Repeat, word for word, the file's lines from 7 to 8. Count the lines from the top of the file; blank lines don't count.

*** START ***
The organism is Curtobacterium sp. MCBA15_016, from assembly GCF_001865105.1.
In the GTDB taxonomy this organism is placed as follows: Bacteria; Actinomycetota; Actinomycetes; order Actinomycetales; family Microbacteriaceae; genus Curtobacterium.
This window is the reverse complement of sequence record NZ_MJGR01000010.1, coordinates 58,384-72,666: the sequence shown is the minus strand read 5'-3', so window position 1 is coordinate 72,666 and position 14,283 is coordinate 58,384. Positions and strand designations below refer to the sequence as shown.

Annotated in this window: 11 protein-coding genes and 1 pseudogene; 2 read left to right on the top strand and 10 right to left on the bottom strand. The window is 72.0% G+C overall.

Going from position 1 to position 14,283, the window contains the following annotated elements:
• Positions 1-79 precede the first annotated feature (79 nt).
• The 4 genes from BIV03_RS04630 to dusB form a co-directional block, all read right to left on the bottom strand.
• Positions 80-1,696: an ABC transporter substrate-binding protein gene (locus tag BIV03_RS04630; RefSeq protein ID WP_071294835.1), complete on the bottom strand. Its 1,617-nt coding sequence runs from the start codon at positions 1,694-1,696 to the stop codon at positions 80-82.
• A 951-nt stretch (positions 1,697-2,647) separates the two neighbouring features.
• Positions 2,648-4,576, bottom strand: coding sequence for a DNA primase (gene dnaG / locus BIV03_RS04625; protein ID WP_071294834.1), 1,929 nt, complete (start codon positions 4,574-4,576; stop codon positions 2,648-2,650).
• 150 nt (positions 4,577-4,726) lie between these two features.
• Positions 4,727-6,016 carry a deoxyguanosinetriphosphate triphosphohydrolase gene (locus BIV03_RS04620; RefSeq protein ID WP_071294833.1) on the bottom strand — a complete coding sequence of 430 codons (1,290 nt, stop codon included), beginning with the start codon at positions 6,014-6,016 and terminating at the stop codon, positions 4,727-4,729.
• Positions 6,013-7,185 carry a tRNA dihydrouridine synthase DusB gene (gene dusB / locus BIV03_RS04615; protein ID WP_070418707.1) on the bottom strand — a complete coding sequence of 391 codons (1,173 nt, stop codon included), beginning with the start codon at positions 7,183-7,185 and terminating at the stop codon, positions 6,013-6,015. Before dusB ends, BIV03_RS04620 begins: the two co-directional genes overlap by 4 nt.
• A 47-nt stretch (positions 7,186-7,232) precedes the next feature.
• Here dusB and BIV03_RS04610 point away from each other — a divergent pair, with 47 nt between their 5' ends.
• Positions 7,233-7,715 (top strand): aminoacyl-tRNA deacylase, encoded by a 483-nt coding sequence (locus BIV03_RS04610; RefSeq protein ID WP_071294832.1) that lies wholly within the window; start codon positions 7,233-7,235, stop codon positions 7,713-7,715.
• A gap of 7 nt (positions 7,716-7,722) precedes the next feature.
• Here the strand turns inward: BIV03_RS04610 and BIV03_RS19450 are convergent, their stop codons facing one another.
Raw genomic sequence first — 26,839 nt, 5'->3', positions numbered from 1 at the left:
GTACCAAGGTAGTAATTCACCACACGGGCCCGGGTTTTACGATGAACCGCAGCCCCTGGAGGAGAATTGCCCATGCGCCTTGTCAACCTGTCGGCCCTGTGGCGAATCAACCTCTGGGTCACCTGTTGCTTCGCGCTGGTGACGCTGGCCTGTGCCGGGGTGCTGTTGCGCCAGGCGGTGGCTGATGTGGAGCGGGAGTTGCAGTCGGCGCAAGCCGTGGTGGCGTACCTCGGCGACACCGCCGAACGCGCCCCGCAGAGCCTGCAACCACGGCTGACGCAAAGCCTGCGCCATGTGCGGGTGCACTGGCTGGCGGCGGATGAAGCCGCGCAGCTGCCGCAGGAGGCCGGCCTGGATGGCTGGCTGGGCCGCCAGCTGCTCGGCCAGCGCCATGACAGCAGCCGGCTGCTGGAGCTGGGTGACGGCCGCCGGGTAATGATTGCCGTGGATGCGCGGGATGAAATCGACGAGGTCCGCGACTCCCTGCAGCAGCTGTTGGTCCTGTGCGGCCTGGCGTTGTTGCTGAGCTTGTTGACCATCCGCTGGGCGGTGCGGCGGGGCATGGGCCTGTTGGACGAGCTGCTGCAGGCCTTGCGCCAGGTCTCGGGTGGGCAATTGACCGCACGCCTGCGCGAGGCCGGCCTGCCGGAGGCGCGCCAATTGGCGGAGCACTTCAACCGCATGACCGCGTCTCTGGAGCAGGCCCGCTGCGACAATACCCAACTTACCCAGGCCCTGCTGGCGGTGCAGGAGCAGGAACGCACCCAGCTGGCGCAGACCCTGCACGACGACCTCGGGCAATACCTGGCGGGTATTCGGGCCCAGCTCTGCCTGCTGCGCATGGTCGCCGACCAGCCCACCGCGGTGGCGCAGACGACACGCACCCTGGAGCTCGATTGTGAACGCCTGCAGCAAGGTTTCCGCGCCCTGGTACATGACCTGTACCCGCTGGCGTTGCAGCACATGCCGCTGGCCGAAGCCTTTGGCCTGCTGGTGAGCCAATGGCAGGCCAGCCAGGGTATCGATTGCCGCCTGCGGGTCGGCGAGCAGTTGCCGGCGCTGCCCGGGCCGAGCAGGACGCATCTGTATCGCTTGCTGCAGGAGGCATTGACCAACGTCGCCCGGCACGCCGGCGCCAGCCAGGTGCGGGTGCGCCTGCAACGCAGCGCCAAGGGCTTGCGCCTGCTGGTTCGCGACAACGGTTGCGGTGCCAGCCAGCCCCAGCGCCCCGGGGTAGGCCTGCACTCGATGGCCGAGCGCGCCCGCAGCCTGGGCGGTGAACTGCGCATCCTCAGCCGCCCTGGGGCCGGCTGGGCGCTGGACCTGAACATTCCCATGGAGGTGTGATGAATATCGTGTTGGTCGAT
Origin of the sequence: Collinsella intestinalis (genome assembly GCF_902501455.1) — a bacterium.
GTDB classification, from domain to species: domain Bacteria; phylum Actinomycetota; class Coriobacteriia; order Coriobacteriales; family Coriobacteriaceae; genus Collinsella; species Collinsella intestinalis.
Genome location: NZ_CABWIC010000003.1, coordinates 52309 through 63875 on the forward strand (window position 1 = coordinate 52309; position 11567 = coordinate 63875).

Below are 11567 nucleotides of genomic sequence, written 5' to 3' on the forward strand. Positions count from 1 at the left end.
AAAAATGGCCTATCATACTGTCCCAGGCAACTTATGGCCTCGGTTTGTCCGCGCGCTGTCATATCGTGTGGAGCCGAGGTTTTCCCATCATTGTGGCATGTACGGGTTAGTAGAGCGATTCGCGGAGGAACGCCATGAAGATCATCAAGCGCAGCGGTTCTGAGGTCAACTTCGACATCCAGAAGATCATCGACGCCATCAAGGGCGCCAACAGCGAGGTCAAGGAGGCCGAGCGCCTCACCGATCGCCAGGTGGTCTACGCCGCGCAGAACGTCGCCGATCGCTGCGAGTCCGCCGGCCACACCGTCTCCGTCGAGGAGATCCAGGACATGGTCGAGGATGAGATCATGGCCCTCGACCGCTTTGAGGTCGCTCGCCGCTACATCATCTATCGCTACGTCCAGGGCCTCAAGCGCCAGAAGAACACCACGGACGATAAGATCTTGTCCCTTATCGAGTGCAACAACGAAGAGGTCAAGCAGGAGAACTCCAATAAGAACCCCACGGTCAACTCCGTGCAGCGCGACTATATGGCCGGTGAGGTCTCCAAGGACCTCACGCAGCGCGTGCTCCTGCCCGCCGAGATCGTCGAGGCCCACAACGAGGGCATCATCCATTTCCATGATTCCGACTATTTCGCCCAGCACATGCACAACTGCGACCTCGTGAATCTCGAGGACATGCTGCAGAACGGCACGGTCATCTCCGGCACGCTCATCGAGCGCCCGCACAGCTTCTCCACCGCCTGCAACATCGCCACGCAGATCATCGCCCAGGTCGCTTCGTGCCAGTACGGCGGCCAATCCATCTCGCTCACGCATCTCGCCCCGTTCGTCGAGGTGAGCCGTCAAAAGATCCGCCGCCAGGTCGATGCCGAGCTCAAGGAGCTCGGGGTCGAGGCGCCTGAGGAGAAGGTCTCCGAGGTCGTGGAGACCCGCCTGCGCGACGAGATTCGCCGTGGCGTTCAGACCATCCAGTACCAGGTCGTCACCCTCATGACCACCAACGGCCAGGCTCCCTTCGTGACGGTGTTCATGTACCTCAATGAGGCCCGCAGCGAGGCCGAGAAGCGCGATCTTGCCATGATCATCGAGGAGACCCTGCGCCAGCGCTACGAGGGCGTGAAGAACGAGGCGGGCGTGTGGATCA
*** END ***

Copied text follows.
• The 4 genes from BIV03_RS04630 to dusB form a co-directional block, all read right to left on the bottom strand.
• Positions 80-1,696: an ABC transporter substrate-binding protein gene (locus tag BIV03_RS04630; RefSeq protein ID WP_071294835.1), complete on the bottom strand. Its 1,617-nt coding sequence runs from the start codon at positions 1,694-1,696 to the stop codon at positions 80-82.